USGA grants Nicklaus U.S. Open exemption
Jack Nicklaus, a four-time winner of the U.S. Open, yesterday was granted one of eight exemptions from qualifying for the 1991 U.S. Open.
The exemptions were announced by the United States Golf Association at its annual meeting at Minneapolis.
By playing this year at the Hazeltine National Course in Chaska, Minn., Nicklaus, the U.S. Open champion in 1962, 1967, 1972, and 1980, will compete in his 35th consecutive Open, extending his record.
The seven foreign players awarded exemptions were Rodger Davis and Mike Harwood of Australia; Bernhard Langer, Germany; Mark McNulty, Zimbabwe; Jumbo Ozaki, Japan; Ronan Rafferty, Ireland, and Ian Woosnam, Wales.
Brian Voss beat Mark Thayer, 50-45, in a two-frame roll-off to win the ARC Pinole Open and his 10th Professional Bowlers Association title at Pinole, Calif.
Voss, from Boca Raton, Fla., rolled past three opponents to get to the title game, which ended in a 179-179 tie. Thayer, of Lafayette, Ind., led by five pins going into the ninth frame. Voss struck in the ninth. He then spared and got nine on his final ball. Thayer, who needed a mark and eight pins to capture his first PBA title, left a difficult 2-4-10 split, but made it. He left three pins standing on his final ball for the tie.
Robbie Keen of California kicked a 24-yard field goal with 2 minutes, 17 seconds remaining and the West defeated the East, 24-21, in the 66th annual East-West Shrine game at Stanford, Calif.
The East team trailed from the opening minutes until Henry Jones of Illinois intercepted a pass by San Diego State's Dan McGwire and ran 39 yards for a touchdown, tying the score at 21 with 2:32 left in the third quarter. Roman Phifer, a linebacker from UCLA, intercepted a halfback pass by Louisiana State's Harvey Williams at the East 41 to set up the West's final drive.
Marina Klimova and Sergei Ponomarenko of the Soviet Union won the ice dance title for the third consecutive time at the European Championships at Sofia, Bulgaria. A first-place finish in free dance moved them past the French pair of Paul and Isabelle Duchesnay, who led after the original dance part of the competition.
rTC Maia Usova and Aleksandr Zhulin of the Soviet Union finished third in the ice dance and third overall.
France's Surya Bonaly took the women's championship and Viktor Petrenko of the Soviet Union successfully defended his men's title.
The threat of terrorism and sharply higher air fares may keep the World Cup ski tour from coming to North America in March. Officials of the tour and the International Ski Federation said that a final decision would be made this week following talks with officials of national federations.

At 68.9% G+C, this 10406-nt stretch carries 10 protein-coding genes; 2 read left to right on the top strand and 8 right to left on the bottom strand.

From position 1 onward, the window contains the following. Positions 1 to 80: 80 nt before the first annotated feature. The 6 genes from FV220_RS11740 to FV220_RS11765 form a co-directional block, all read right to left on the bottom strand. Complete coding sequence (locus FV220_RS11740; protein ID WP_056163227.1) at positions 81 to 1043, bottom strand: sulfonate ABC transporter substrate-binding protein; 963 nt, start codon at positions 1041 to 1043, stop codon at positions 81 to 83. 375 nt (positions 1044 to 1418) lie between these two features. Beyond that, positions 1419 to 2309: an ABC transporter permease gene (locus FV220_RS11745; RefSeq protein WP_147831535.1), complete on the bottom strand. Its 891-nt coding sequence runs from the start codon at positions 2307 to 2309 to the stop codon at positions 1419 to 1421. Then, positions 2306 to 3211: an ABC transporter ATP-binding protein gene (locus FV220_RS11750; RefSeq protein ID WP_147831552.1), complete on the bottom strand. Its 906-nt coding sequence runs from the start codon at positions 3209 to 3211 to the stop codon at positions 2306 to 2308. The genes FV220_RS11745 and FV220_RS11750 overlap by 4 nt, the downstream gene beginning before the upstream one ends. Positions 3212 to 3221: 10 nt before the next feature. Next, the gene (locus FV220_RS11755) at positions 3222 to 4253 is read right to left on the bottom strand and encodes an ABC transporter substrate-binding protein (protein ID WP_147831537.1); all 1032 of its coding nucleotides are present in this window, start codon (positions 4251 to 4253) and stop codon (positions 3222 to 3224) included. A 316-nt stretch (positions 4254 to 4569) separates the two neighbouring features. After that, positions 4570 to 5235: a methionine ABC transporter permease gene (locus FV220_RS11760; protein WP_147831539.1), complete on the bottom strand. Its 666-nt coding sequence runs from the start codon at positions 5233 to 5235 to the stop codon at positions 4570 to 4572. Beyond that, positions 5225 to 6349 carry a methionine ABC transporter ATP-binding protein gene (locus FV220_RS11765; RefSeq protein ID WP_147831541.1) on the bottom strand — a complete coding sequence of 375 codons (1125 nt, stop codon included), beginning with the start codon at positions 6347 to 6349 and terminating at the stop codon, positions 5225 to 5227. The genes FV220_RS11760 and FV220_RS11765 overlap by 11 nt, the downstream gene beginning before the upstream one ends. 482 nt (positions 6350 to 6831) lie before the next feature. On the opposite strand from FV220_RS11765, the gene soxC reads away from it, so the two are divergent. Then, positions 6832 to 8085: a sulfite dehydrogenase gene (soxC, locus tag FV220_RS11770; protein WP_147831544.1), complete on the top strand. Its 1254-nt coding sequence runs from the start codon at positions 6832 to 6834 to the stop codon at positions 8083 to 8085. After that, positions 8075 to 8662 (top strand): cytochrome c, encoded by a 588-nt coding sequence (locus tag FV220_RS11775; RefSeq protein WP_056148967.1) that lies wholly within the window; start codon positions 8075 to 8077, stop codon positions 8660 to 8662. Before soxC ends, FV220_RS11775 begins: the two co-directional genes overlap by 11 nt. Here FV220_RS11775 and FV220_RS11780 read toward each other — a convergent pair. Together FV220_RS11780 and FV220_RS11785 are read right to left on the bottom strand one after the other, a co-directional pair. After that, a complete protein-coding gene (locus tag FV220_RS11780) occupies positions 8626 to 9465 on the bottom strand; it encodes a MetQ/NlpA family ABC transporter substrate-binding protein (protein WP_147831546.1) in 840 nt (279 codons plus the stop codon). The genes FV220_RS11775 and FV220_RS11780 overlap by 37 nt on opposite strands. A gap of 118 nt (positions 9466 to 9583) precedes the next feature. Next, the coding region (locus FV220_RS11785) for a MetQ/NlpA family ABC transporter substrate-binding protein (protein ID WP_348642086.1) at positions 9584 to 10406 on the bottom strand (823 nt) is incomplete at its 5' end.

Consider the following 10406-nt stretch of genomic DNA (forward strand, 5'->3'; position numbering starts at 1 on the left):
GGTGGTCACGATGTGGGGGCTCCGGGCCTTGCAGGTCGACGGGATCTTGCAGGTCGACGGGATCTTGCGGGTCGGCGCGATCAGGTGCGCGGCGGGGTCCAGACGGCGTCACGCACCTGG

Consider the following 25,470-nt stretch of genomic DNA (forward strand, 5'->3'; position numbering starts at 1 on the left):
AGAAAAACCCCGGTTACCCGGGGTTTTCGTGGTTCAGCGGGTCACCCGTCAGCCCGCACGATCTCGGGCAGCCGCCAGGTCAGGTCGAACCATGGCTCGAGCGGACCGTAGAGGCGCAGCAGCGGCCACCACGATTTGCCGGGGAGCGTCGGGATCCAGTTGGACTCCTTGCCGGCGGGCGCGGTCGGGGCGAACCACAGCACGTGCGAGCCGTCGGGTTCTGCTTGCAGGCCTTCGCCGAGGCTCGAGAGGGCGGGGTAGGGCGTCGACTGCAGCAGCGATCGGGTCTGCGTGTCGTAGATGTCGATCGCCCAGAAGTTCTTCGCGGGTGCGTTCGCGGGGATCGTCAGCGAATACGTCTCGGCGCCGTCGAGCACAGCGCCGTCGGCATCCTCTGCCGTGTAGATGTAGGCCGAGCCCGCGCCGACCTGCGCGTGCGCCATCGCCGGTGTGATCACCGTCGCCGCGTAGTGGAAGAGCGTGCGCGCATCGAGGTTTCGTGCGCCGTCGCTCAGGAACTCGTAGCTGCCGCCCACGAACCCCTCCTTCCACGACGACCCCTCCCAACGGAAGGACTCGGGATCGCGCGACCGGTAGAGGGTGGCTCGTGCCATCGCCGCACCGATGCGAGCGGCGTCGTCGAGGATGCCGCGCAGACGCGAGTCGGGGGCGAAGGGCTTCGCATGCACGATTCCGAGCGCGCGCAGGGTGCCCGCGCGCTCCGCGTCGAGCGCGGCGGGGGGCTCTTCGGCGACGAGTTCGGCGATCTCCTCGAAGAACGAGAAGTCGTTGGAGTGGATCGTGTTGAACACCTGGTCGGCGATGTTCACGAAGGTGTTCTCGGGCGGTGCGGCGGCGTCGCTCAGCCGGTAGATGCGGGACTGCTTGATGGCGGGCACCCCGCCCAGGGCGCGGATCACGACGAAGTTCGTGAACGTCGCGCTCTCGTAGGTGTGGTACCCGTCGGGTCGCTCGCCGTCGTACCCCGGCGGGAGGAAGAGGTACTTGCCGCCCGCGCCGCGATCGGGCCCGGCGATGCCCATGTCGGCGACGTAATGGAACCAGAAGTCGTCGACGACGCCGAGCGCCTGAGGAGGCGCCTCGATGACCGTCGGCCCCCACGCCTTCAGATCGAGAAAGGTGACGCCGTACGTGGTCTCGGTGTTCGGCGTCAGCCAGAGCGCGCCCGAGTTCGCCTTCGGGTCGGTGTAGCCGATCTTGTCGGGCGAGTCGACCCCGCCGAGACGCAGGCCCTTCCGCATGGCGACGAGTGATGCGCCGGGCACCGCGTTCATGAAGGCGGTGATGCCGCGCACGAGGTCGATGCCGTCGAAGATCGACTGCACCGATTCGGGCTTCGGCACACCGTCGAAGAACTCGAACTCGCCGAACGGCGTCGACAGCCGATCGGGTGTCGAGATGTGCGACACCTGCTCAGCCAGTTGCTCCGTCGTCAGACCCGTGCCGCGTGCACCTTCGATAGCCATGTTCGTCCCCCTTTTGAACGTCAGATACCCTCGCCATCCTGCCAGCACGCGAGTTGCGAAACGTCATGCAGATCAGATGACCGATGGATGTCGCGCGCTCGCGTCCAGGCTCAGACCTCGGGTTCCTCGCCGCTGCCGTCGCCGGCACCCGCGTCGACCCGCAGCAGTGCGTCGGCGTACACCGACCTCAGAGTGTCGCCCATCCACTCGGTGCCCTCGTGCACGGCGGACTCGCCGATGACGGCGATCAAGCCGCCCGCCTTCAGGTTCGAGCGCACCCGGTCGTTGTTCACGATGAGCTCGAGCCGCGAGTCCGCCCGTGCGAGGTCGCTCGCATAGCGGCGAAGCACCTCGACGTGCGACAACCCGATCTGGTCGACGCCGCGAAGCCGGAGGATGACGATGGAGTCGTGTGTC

Eric Demetz, who heads the World Cup tour, said North American meets were jeopardized by a number of problems, rising fares among them. He said airline companies, in a security measure, were requesting delivery of skis and other equipment at least three days before the flights. He said the races would be rescheduled for European sites if the decision to avoid North America is made.
The North American events on the tour are men's and women's races in Aspen, Colo., March 8-10; Lake Louise in Canada, March and March 16-17; Vail, Colo., March 16-17; Waterville Valley, N.H., March 20-24.
* Petra Kronberger overcame a slow start to win the women's downhill at the World Alpine Championships at Saalbach-Hinterglemm, Austria. Kronberger, an Austrian who is favored in all five events at the championships, finished in 1 minute, 29.12 seconds to defeat Frenchwoman Nathalie Bouvier by nearly half a second.
Bouvier's time of 1:29.56 on the 2,361-meter Aster course, which had a drop of 730 meters, was seven-hundredths of a second faster than bronze medalist Svetlana Gladishiva of the Soviet Union.
Hilary Lindh, the only American competing in the race, finished 26th with a time of 1:32.44.
Track and field
Michael Johnson sprinted to victory in the 200-meter race and broke his American mark in an international meet at Lievin, France. Johnson was timed at 20.55 seconds as he scored the only victory by an American. His previous best was 20.59. Nikolay Antonov of the Soviet Union was second, followed by American Dennis Mitchell.
Eric Perrot of France beat world record holder Lee MacRae of the United States in the 60 meters. Perrot was timed at 6.70, with MacRae trailing at 6.72. Senegal's Charles Seck came in third.
Soviets won every women's event. Inessa Kravets took the long jump, Galinia Malchuniga the 60 meters, Lyudmila Narochilenko the 60-meter hurdles, and Marina Shmonina the 400 meters.
* Sonia O'Sullivan of Villanova set a world best in the 5,000 meter run at the Boston University Terrier Classic track meet Friday night. O'Sullivan was timed in 15:17.28, beating the previous best of 15:22.64, set by Lynn Jennings in January 1990.
Stefania Antonini of Italy may have made soccer history when she drew a one-game suspension from the Union of European Football Associations for committing a gross foul. Antonini is believed to be the first woman player in UEFA history to be disciplined by the federation's control and disciplinary commission.
Spain's Carlos Sainz took the lead in the 59th Monte Carlo Rally, leading by less than a minute after the first day. Sainz, driving a Toyota, captured three of the six individual stages, putting himself ahead in the first rally of the year which counts for the World Championship, which he won last year.
Take that, Saddam